LIEB BLOG

Legal Media Analysts

Friday, December 10, 2021

Owners & Landlords Are No Longer Able to Recover Legal Fees Unless Given Authority by the Court

A new law on landlord's ability to collect legal fees was signed by Gov. Hochul on December 21, 2021 and is effective immediately. The law, S2014, means a lot to owners and landlords in New York. The Bill prohibits owners and landlords from charging lessees any legal fee, surcharge, or other charges for legal services in connection to operating or renting a residential unit, unless the owner/landlord has the legal authority to do so. A lessee is only responsible to pay legal fees if directed by a court order. However, you only get a court order if you go to court and do not resolve issues beforehand. As a result, legal fees for out-of-court negotiations, lease drafting, amendments, and the like are no longer recoverable.


Do you think that owners and landlords will be less likely to resolve disputes without going to court if they can't recover their legal fees? 


It’s no secret that legal work can be costly. So, it is typical for landlord-petitioners to try and recoup the money that they spend retaining an attorney and all of the expenses that come with legal work and legal actions. Aside from legal representation, additional legal fees can include court fees, notary public charges, and administrative charges, to name a few. This bill is aimed at the costs of lease preparation, pre-litigation negotiations, and all the work that landlords need in order to avoid a court case.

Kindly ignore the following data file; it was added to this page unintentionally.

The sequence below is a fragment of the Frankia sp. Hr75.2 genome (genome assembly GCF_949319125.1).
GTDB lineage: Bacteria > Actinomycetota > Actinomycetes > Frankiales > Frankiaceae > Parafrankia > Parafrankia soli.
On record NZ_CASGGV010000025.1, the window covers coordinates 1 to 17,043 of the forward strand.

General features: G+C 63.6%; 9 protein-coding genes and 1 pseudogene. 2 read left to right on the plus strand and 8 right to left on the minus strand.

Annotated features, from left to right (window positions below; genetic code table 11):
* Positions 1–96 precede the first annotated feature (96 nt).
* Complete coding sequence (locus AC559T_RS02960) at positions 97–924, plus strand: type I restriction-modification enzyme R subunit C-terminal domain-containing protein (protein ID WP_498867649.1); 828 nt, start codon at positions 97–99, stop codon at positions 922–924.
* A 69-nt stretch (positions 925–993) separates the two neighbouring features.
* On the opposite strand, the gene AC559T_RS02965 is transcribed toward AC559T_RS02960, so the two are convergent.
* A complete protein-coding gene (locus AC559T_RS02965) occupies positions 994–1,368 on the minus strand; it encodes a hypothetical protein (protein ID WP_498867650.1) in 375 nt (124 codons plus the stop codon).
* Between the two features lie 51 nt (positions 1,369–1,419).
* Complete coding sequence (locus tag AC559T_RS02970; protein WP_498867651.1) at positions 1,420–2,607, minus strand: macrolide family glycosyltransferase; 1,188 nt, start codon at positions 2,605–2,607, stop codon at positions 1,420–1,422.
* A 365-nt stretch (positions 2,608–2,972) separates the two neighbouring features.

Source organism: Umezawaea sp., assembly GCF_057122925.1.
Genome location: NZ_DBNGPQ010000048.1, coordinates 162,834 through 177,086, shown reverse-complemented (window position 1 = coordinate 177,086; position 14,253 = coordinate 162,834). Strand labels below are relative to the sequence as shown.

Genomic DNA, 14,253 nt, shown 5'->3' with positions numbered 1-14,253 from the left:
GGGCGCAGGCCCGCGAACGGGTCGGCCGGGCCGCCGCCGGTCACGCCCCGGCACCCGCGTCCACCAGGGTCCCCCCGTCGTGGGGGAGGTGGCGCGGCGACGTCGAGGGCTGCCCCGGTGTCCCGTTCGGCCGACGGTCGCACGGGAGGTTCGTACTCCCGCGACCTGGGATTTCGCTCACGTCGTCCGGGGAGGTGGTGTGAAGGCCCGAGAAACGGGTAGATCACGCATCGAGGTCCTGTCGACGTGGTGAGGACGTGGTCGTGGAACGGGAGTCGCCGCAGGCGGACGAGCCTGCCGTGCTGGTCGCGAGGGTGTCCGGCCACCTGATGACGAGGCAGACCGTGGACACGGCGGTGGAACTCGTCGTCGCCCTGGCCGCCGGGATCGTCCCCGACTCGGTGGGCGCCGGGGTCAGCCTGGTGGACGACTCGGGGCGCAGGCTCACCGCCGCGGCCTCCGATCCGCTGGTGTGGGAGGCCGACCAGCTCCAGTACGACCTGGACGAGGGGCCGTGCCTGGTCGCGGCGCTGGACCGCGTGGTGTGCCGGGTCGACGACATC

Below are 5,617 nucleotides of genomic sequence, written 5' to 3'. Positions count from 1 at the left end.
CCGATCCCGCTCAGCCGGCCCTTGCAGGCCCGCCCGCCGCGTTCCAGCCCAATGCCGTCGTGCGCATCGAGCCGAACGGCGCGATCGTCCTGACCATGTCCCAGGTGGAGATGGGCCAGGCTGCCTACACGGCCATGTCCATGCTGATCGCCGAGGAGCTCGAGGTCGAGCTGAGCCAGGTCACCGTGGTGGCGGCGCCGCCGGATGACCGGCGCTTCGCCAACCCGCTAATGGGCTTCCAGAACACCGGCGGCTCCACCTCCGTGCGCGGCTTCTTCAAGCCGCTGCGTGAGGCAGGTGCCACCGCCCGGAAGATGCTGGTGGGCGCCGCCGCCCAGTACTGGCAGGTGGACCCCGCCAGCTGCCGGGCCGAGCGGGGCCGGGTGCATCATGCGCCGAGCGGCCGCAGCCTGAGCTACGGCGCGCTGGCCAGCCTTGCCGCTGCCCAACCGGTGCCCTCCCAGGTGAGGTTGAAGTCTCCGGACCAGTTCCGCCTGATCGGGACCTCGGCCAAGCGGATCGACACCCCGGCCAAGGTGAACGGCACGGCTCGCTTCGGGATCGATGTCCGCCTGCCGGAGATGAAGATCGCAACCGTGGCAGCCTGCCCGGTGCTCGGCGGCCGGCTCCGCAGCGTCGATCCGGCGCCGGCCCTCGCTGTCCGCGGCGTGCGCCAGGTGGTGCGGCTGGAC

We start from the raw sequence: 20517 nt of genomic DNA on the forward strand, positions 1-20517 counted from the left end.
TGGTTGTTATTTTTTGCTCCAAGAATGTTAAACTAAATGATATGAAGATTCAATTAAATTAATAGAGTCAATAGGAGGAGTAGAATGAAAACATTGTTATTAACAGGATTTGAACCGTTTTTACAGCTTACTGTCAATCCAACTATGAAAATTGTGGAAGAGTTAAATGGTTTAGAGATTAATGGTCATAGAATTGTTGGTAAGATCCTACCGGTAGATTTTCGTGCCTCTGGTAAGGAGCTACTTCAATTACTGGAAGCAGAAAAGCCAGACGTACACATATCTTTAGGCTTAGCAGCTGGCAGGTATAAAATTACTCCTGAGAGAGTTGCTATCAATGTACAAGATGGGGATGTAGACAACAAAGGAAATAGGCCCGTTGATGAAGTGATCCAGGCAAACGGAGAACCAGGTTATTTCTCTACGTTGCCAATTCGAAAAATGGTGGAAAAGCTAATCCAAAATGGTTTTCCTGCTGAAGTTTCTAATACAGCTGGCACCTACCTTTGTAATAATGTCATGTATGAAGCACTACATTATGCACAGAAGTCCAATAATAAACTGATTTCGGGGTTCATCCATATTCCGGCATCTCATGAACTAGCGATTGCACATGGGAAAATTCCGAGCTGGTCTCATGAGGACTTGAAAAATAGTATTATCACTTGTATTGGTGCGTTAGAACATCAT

Co-ops are technically landlords to their residents and as a result, all legal fees imposed by the Board for sales, document review, and the like may no longer be recoverable based on this law.  There is no carveout for Co-ops and that needs to be addressed. Perhaps, Governor Hochul should have told the legislature to get it right before she signed the Bill into law.


This is just another obstacle for owners and landlords, which increases the cost of business, and eventually, the rent paid by tenants.





No comments:

Post a Comment

Share your thoughts and ask your questions here.

Only restrictions are no spam, discrimination, and/or harassing others.

By commenting here you assign us a irrevocable, worldwide, perpetual and royalty free license on your copyright to reproduce your comment, in whole or in part, as we unilaterally deem fit.